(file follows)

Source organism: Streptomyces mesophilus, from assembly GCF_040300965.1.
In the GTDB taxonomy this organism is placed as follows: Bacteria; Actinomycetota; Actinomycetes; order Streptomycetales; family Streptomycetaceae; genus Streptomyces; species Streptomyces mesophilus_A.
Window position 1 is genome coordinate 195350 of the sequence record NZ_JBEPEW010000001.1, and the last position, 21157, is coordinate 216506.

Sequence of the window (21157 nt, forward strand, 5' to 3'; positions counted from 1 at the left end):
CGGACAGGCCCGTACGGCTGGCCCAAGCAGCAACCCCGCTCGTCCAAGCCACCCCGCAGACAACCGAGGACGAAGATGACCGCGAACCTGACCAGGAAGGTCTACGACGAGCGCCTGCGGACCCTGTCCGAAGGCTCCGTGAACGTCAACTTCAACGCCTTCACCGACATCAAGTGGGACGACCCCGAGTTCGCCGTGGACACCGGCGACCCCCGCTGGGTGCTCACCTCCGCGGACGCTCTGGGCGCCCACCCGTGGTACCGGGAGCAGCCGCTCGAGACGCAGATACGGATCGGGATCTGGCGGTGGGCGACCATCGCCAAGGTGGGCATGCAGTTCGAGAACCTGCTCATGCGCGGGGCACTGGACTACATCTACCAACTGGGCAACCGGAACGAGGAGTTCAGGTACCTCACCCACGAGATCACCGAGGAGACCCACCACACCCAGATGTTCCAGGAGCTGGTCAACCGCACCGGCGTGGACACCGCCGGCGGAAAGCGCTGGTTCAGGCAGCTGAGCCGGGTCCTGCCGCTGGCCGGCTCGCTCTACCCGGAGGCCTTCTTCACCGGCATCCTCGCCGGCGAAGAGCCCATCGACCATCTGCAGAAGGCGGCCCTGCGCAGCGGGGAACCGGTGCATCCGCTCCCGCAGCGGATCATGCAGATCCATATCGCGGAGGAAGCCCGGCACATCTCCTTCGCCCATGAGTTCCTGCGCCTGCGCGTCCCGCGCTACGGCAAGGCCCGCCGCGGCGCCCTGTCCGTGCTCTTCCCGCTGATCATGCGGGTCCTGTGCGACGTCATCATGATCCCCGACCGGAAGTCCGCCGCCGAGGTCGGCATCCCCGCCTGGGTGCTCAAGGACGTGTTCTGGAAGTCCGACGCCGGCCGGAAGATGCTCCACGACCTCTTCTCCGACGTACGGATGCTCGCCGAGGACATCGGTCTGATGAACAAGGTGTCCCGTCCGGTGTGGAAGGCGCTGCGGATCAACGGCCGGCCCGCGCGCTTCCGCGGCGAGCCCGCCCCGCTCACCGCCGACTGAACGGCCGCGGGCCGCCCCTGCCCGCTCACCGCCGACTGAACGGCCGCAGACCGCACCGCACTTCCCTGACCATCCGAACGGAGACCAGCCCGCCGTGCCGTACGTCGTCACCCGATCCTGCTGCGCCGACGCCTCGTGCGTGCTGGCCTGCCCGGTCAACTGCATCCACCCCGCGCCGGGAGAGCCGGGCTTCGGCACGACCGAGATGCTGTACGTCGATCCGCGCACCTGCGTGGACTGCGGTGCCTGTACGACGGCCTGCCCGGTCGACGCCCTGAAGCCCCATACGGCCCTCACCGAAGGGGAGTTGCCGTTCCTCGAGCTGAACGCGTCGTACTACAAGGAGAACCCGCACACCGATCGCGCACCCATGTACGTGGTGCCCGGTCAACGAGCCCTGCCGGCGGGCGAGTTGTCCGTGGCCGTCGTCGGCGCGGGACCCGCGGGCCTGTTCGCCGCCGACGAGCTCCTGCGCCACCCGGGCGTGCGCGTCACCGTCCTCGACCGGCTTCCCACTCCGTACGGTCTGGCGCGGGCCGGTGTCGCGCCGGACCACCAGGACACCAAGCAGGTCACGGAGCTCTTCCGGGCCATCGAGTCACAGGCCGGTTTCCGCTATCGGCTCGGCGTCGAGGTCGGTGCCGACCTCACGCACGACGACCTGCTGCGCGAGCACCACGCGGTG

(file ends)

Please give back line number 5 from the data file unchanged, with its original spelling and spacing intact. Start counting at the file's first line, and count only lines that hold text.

CGGACAGGCCCGTACGGCTGGCCCAAGCAGCAACCCCGCTCGTCCAAGCCACCCCGCAGACAACCGAGGACGAAGATGACCGCGAACCTGACCAGGAAGGTCTACGACGAGCGCCTGCGGACCCTGTCCGAAGGCTCCGTGAACGTCAACTTCAACGCCTTCACCGACATCAAGTGGGACGACCCCGAGTTCGCCGTGGACACCGGCGACCCCCGCTGGGTGCTCACCTCCGCGGACGCTCTGGGCGCCCACCCGTGGTACCGGGAGCAGCCGCTCGAGACGCAGATACGGATCGGGATCTGGCGGTGGGCGACCATCGCCAAGGTGGGCATGCAGTTCGAGAACCTGCTCATGCGCGGGGCACTGGACTACATCTACCAACTGGGCAACCGGAACGAGGAGTTCAGGTACCTCACCCACGAGATCACCGAGGAGACCCACCACACCCAGATGTTCCAGGAGCTGGTCAACCGCACCGGCGTGGACACCGCCGGCGGAAAGCGCTGGTTCAGGCAGCTGAGCCGGGTCCTGCCGCTGGCCGGCTCGCTCTACCCGGAGGCCTTCTTCACCGGCATCCTCGCCGGCGAAGAGCCCATCGACCATCTGCAGAAGGCGGCCCTGCGCAGCGGGGAACCGGTGCATCCGCTCCCGCAGCGGATCATGCAGATCCATATCGCGGAGGAAGCCCGGCACATCTCCTTCGCCCATGAGTTCCTGCGCCTGCGCGTCCCGCGCTACGGCAAGGCCCGCCGCGGCGCCCTGTCCGTGCTCTTCCCGCTGATCATGCGGGTCCTGTGCGACGTCATCATGATCCCCGACCGGAAGTCCGCCGCCGAGGTCGGCATCCCCGCCTGGGTGCTCAAGGACGTGTTCTGGAAGTCCGACGCCGGCCGGAAGATGCTCCACGACCTCTTCTCCGACGTACGGATGCTCGCCGAGGACATCGGTCTGATGAACAAGGTGTCCCGTCCGGTGTGGAAGGCGCTGCGGATCAACGGCCGGCCCGCGCGCTTCCGCGGCGAGCCCGCCCCGCTCACCGCCGACTGAACGGCCGCGGGCCGCCCCTGCCCGCTCACCGCCGACTGAACGGCCGCAGACCGCACCGCACTTCCCTGACCATCCGAACGGAGACCAGCCCGCCGTGCCGTACGTCGTCACCCGATCCTGCTGCGCCGACGCCTCGTGCGTGCTGGCCTGCCCGGTCAACTGCATCCACCCCGCGCCGGGAGAGCCGGGCTTCGGCACGACCGAGATGCTGTACGTCGATCCGCGCACCTGCGTGGACTGCGGTGCCTGTACGACGGCCTGCCCGGTCGACGCCCTGAAGCCCCATACGGCCCTCACCGAAGGGGAGTTGCCGTTCCTCGAGCTGAACGCGTCGTACTACAAGGAGAACCCGCACACCGATCGCGCACCCATGTACGTGGTGCCCGGTCAACGAGCCCTGCCGGCGGGCGAGTTGTCCGTGGCCGTCGTCGGCGCGGGACCCGCGGGCCTGTTCGCCGCCGACGAGCTCCTGCGCCACCCGGGCGTGCGCGTCACCGTCCTCGACCGGCTTCCCACTCCGTACGGTCTGGCGCGGGCCGGTGTCGCGCCGGACCACCAGGACACCAAGCAGGTCACGGAGCTCTTCCGGGCCATCGAGTCACAGGCCGGTTTCCGCTATCGGCTCGGCGTCGAGGTCGGTGCCGACCTCACGCACGACGACCTGCTGCGCGAGCACCACGCGGTG